Tortilla Trail #254, AZ | HikeArizona
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Tortilla Trail #254, AZ

Guide 26 Triplogs Mine 0 2 Topics
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Difficulty 2.5 of 5
Distance One Way 6.85 miles
Trailhead Elevation 5,368 feet
Elevation Gain 927 feet
Accumulated Gain 1,633 feet
Kokopelli Seeds 12.29
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11  2023-01-13
East Divide Trail #287 - Galiuro
35  2022-09-19 00blackout
40  2022-01-14
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26  2021-03-20
Powers Garden
30  2020-11-14
Deer Creek to High Creek
8  2018-11-25
Sycamore Trail #278
44  2017-09-30 CanyonWanderer
33  2017-03-01 Oregon_Hiker
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author avatar Guides 16,880
Routes 17,289
Photos 24
Trips 1 map ( 6 miles )
Age 26 Male Gender
Location HAZ, TrailDEX
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Tucson Region
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Preferred Apr, Mar, Nov, Oct
Sun  6:29am - 6:31pm
Official Route
6 Alternative
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Tortilla Trail leads from the grasslands that spread along the eastern slopes of the Galiuros to the heart of that remote mountain range in deep, wide Rattlesnake Canyon. From the trailhead at Deer Creek, it meanders among shallow canyons and rocky flats in the shadow of the bluffy slopes that characterize the Galiuros. Most of this trail is in open country, where isolated oaks and grassy flats do little to restrict the far-reaching views of rugged canyons, rocky escarpments, and distant mountains. You may see evidence of mountain lion along this trail. These reclusive animals are about as plentiful here as they get in the southwest. There are mule deer and black bears in the area and smaller animals, including shrill-voiced rock squirrels and colorful scarlet kingsnakes. Typical vegetation in the open areas includes bear grass, sotol, cane cholla, and manzanita. You'll find Arizona walnut, Netleaf Oak, and Silverleaf Oak down in the canyons, among others.
At Mud Spring, Sycamore Canyon Trail #278 branches off to the north. The Tortilla Trail then drops into the upper reaches of Sycamore Canyon before climbing to a saddle at the top of a steep descent that leads into Horse Canyon and eventually into Rattlesnake Canyon. Rattlesnake is one of two main drainages that split the Galiuros, and the other is Redfield Canyon. At the bottom of Rattlesnake Canyon, you'll find Powers Garden and the Powers Garden Trail #96, both named after a family whose members once mined gold in this area and were principals in a famous shootout that occurred at Power Cabin. This trail can be difficult to locate in a few places, and it is crisscrossed by several ranch and cattle trails that can confuse the issue even more. If you look around a bit, however, you can generally relocate the trail without much trouble. While it is always advisable to take a topographic map and a compass on a trip into the backcountry, it is essential in the Galiuros!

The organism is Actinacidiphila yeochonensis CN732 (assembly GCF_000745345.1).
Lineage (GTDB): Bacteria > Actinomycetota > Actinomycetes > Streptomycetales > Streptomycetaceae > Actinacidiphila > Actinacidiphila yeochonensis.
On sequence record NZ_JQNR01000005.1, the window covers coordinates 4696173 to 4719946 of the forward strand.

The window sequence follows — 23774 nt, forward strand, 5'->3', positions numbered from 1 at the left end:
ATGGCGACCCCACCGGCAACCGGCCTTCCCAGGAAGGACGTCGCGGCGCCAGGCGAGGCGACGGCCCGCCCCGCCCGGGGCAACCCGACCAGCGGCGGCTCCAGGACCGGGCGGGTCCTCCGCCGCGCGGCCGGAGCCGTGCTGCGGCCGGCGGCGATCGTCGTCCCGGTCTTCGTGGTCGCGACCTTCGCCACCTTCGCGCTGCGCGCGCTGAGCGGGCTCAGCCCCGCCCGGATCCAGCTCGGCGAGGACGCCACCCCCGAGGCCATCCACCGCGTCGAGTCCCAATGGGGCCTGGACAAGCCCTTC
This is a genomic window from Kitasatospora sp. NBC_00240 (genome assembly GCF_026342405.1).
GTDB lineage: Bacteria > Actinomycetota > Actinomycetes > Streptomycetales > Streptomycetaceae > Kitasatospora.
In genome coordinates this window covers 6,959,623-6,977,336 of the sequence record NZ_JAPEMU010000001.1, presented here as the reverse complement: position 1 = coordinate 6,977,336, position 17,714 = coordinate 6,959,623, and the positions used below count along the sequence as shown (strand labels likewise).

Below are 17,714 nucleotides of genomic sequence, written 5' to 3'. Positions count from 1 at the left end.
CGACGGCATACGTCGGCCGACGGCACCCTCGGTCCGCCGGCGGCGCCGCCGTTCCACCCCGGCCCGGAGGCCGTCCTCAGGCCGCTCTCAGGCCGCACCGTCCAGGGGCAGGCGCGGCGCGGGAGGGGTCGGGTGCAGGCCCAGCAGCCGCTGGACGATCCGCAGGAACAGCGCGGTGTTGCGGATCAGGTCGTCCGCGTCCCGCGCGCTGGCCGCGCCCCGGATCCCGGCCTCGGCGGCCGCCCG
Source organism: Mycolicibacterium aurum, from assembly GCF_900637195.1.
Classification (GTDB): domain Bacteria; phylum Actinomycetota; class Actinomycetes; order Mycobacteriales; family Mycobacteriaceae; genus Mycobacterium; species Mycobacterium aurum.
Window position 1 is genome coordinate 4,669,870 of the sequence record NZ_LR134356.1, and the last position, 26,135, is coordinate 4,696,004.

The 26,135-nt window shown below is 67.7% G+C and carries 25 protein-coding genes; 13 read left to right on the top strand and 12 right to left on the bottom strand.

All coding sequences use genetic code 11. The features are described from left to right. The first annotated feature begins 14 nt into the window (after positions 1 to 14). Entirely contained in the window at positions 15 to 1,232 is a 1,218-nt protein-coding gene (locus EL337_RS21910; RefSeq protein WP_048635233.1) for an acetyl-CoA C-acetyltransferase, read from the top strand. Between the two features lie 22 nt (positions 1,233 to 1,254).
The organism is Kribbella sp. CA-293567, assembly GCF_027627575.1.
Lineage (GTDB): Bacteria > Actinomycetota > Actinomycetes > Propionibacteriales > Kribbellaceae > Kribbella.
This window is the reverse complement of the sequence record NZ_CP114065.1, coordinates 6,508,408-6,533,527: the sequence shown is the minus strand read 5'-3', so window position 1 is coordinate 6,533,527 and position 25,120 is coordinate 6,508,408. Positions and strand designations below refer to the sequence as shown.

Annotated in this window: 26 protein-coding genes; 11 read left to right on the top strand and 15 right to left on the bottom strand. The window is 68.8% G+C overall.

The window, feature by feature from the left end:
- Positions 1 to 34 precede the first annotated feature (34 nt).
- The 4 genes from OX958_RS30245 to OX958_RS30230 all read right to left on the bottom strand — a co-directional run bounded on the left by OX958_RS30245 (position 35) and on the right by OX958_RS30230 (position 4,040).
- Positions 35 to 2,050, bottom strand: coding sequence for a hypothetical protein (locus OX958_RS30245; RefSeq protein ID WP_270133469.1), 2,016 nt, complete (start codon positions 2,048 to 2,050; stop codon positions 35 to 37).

Remote Wilderness, Broad vistas, Pinnacles, buttes, needles, and bluffs. Oak savannah setting. Mud Spring and Powers Garden Spring provide the only reliable source of water on this trail. Purification of water is recommended before use. 7.4 miles of this trail is within the Galiuro Wilderness. USGS Map: Kennedy Peak

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One-Way Notice
This hike is listed as One-Way.

When hiking several trails on a single "hike", log it with a generic name that describes the hike. Then link the trails traveled, check out the example.
WARNING! Hiking and outdoor related sports can be dangerous. Be responsible and prepare for the trip. Study the area you are entering and plan accordingly. Dress for the current and unexpected weather changes. Take plenty of water. Never go alone. Make an itinerary with your plan(s), route(s), destination(s) and expected return time. Give your itinerary to trusted family and/or friends.

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Coronado Forest
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To hike
From Safford drive south 17 miles on US 191 to AZ 266. Turn right (southwest) onto AZ 266 and drive 19 miles to Bonita. From Bonita, continue north on Aravaipa Road about 19 miles to the Deer Creek Ranch Road (FR 253). Turn left here and drive 8.4 miles to the trailhead.
page created by joebartels on Dec 27 2012 1:16 am

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